Humboldt County’s Board of Supervisors may join local officials raising concerns over the future of health care services here for women and children.
Board chair Estelle Fennell has authored a letter to the state attorney general, raising alarm at potential staffing issues at Redwood Memorial Hospital. The board is set to consider sending the letter at its Tuesday meeting.
Currently, the state requires the Providence-St. Joseph Health system to maintain pediatric and obstetric services at its hospitals (including Redwood Memorial), but the requirement expires in June 2021, which Fennell warns would put the hospital’s staffing levels at risk.
“The elimination of pediatric and obstetric services at Redwood Memorial hospital will make a difficult recruiting environment much worse by limiting practice opportunities for young physicians who might otherwise relocate to our rural community,” Fennel writes in the letter.
At its meeting last week, the city of Fortuna unanimously authorized a letter that similarly expresses concern over the future of women and children’s health care services once the requirement expires.
Providence-St. Joseph currently contracts with the Fortuna-based Redwood Pediatrics for a supply of private physicians at Redwood Memorial, but that could change once the contract is up.
Stephanie Dittmer, a doctor in Fortuna, said a large number of Southern Humboldt mothers who suddenly need to deliver their babies wouldn’t make it all the way to St. Joseph Hospital in Eureka. If Redwood Memorial loses its services, those mothers would be at risk, she said.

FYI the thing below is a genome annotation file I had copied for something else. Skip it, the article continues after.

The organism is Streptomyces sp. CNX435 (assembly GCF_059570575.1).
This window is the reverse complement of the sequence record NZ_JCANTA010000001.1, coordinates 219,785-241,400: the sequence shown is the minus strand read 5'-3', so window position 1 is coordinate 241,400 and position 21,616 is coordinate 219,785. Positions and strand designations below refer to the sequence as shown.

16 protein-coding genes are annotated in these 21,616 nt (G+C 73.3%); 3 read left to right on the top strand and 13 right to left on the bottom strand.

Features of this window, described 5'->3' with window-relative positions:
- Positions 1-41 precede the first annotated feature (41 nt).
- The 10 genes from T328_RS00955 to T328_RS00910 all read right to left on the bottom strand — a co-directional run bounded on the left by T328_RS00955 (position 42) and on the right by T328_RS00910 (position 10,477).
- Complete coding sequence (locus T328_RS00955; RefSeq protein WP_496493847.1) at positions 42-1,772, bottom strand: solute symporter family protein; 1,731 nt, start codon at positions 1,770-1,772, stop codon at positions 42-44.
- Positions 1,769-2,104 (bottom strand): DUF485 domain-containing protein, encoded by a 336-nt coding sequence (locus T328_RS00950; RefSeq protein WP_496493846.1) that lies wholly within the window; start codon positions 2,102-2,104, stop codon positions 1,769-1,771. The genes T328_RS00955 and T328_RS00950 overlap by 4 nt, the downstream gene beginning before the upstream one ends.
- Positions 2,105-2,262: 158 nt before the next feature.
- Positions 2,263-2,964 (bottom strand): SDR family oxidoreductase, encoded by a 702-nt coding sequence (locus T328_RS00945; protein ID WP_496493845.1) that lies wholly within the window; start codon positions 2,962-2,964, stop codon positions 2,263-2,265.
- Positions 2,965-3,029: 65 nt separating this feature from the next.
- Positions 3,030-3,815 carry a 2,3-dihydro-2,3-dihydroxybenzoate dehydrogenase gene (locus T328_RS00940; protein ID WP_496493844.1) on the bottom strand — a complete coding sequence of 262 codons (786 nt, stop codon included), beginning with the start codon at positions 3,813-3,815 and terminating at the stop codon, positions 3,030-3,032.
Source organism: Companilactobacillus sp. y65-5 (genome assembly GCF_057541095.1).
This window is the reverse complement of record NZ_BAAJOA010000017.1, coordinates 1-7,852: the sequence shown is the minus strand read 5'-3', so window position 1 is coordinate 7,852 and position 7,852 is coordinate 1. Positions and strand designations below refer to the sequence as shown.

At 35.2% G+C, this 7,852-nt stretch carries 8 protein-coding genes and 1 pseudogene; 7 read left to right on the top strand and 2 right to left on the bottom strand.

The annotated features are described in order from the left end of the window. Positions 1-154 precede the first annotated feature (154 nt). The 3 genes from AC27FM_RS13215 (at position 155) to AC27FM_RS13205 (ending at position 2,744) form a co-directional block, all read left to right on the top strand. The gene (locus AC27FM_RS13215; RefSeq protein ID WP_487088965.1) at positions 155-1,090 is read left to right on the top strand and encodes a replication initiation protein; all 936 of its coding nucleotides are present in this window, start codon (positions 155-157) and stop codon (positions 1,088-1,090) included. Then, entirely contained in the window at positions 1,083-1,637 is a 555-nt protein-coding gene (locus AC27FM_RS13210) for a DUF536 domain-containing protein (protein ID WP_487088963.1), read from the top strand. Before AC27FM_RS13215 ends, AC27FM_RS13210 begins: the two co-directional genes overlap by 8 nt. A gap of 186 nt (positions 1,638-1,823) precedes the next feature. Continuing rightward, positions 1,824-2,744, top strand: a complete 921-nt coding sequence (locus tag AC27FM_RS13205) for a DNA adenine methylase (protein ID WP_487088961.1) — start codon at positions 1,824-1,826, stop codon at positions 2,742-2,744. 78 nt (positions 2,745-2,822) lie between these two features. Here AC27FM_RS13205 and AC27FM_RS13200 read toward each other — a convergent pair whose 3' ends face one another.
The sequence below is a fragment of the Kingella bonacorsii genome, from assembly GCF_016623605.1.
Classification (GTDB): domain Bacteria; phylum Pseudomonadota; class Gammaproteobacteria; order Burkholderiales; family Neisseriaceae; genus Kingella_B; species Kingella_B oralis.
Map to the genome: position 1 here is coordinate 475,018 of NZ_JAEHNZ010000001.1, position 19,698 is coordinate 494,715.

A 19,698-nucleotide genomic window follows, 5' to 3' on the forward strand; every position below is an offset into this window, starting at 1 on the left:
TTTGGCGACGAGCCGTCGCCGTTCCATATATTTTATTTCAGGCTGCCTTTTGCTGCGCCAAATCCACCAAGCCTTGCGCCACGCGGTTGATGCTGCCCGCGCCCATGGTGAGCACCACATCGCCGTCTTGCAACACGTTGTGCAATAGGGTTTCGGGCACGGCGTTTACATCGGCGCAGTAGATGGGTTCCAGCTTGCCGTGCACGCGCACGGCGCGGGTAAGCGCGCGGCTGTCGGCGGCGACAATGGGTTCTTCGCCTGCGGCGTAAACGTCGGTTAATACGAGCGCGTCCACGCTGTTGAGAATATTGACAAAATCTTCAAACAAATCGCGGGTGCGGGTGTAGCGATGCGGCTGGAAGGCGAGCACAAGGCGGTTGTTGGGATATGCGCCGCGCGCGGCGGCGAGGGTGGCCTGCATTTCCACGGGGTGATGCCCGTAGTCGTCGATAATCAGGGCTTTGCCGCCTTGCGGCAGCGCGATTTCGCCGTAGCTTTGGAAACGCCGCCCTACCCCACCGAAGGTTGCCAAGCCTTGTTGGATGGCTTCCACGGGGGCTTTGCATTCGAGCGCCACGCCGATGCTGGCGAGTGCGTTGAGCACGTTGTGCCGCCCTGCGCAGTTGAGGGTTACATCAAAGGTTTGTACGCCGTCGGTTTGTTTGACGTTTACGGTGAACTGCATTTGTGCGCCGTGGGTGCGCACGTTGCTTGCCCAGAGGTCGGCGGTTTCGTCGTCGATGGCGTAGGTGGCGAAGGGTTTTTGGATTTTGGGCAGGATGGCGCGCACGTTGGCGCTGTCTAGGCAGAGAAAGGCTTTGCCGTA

“There’s no other delivery service here in Southern Humboldt,” Dittmer said. “We need to make sure we have access (at the hospital).”
In a statement, St. Joseph spokesperson Christian Hill said the hospital remains “fully committed” to women and children’s services. He said the hospital is evaluating “the best way to configure our pediatric and maternity services” so they continue into the future.
“We, like any health care organization, face challenges with physician recruitment and availability,” Hill said in the statement.
“In Fortuna, local pediatricians are no longer willing to be on-call 24/7 to care for newborns with medical needs; however, local physicians have recently hired a second nurse practitioner in order to expand outpatient pediatrics,” he added.
The county’s letter asks Attorney General Xavier Becerra to provide guidance to ensure the Providence-St. Joseph Health system remains committed to state requirements.
The state added the mandate as a condition of approval when the St. Joseph Health and Providence Health systems merged in 2016.
Ahead of last week’s Fortuna City Council meeting, Redwood Memorial chief of staff Dr. Donald Baird suggested the health system will petition to be released from its state requirements even earlier than the expiration date.
Baird noted a string of staff-and-service reductions at the system’s hospitals in Humboldt County, as well as staff shortages in mammography and specialized care at Redwood Memorial.
Hill addressed the notion of shortages, saying the hospital wants the community to “know the facts” of the hospital’s staffing.
“While mammography services were interrupted when our only mammography technologist needed a personal Leave of Absence, the service is fully open and the hours have expanded,” Hill said. “Within the past year, we have expanded the Palliative Care team, which now includes a physician, nurse, and social worker.”
He added that the St. Joseph team travels down to Redwood Memorial on an as-needed basis, due to an “increased need of services.” The Fortuna hospital has added multiple new general physicians, and it’s building an $11 million inpatient rehabilitation unit, he said.
Shomik Mukherjee can be reached at 707-441-0504.